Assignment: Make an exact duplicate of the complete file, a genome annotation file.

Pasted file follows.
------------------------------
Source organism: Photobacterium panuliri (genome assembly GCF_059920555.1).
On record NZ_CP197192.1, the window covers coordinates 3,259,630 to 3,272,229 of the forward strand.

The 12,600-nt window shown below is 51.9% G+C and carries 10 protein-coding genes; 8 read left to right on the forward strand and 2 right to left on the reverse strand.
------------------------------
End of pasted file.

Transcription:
Source organism: Photobacterium panuliri (genome assembly GCF_059920555.1).
On record NZ_CP197192.1, the window covers coordinates 3,259,630 to 3,272,229 of the forward strand.

The 12,600-nt window shown below is 51.9% G+C and carries 10 protein-coding genes; 8 read left to right on the forward strand and 2 right to left on the reverse strand.